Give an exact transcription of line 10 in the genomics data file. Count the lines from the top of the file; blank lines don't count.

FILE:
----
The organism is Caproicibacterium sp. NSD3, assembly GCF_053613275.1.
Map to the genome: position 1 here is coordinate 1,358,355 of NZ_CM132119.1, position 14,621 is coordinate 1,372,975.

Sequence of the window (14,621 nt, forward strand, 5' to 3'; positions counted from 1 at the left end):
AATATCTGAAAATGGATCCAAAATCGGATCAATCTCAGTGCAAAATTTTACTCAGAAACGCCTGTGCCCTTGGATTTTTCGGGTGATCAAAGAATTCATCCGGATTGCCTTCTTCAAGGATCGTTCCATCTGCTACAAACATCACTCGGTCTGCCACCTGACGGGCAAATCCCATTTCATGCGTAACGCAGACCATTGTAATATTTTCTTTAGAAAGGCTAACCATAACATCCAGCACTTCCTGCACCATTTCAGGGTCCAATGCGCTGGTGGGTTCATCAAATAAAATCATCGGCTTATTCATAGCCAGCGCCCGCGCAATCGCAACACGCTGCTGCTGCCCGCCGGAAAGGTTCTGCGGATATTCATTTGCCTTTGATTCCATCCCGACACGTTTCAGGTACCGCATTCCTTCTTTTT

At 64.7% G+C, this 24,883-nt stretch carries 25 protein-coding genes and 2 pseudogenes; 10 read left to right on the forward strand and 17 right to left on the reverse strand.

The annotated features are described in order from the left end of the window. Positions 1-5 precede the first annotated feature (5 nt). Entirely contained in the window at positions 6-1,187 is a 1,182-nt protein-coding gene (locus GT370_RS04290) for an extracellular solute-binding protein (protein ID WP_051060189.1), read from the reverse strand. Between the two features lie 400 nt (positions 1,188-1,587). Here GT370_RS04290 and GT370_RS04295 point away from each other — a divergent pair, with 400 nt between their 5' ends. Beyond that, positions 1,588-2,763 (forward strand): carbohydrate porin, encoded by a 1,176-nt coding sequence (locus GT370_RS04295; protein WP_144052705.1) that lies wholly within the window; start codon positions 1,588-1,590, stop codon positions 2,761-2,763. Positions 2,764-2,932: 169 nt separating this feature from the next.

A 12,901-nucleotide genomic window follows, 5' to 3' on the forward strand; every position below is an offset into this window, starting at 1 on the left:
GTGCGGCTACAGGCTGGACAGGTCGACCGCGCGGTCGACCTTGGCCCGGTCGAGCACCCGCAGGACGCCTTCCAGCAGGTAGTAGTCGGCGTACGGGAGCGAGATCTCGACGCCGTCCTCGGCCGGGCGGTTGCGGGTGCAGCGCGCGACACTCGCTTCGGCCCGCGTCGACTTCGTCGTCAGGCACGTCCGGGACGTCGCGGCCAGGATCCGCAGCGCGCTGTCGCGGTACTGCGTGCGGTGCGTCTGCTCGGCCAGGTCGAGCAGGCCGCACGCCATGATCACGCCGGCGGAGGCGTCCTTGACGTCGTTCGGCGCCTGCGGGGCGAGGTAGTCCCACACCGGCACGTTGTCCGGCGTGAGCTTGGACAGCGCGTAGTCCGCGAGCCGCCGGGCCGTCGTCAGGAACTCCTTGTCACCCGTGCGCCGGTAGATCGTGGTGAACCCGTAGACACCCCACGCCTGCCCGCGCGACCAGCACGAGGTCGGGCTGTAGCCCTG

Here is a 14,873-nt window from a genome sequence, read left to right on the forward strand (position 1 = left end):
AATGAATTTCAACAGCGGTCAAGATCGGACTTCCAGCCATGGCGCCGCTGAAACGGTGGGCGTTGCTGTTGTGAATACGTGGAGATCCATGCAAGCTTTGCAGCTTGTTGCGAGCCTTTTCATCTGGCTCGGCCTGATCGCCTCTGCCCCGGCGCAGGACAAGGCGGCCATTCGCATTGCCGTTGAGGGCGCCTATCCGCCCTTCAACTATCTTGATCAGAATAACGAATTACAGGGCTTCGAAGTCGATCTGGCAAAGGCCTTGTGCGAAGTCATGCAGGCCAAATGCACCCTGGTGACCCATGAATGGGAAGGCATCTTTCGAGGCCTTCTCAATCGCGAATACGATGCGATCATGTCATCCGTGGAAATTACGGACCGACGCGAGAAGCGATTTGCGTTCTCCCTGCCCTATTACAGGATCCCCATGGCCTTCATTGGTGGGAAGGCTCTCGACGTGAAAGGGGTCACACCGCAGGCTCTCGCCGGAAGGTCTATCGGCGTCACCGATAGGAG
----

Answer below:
AATGAATTTCAACAGCGGTCAAGATCGGACTTCCAGCCATGGCGCCGCTGAAACGGTGGGCGTTGCTGTTGTGAATACGTGGAGATCCATGCAAGCTTTGCAGCTTGTTGCGAGCCTTTTCATCTGGCTCGGCCTGATCGCCTCTGCCCCGGCGCAGGACAAGGCGGCCATTCGCATTGCCGTTGAGGGCGCCTATCCGCCCTTCAACTATCTTGATCAGAATAACGAATTACAGGGCTTCGAAGTCGATCTGGCAAAGGCCTTGTGCGAAGTCATGCAGGCCAAATGCACCCTGGTGACCCATGAATGGGAAGGCATCTTTCGAGGCCTTCTCAATCGCGAATACGATGCGATCATGTCATCCGTGGAAATTACGGACCGACGCGAGAAGCGATTTGCGTTCTCCCTGCCCTATTACAGGATCCCCATGGCCTTCATTGGTGGGAAGGCTCTCGACGTGAAAGGGGTCACACCGCAGGCTCTCGCCGGAAGGTCTATCGGCGTCACCGATAGGAG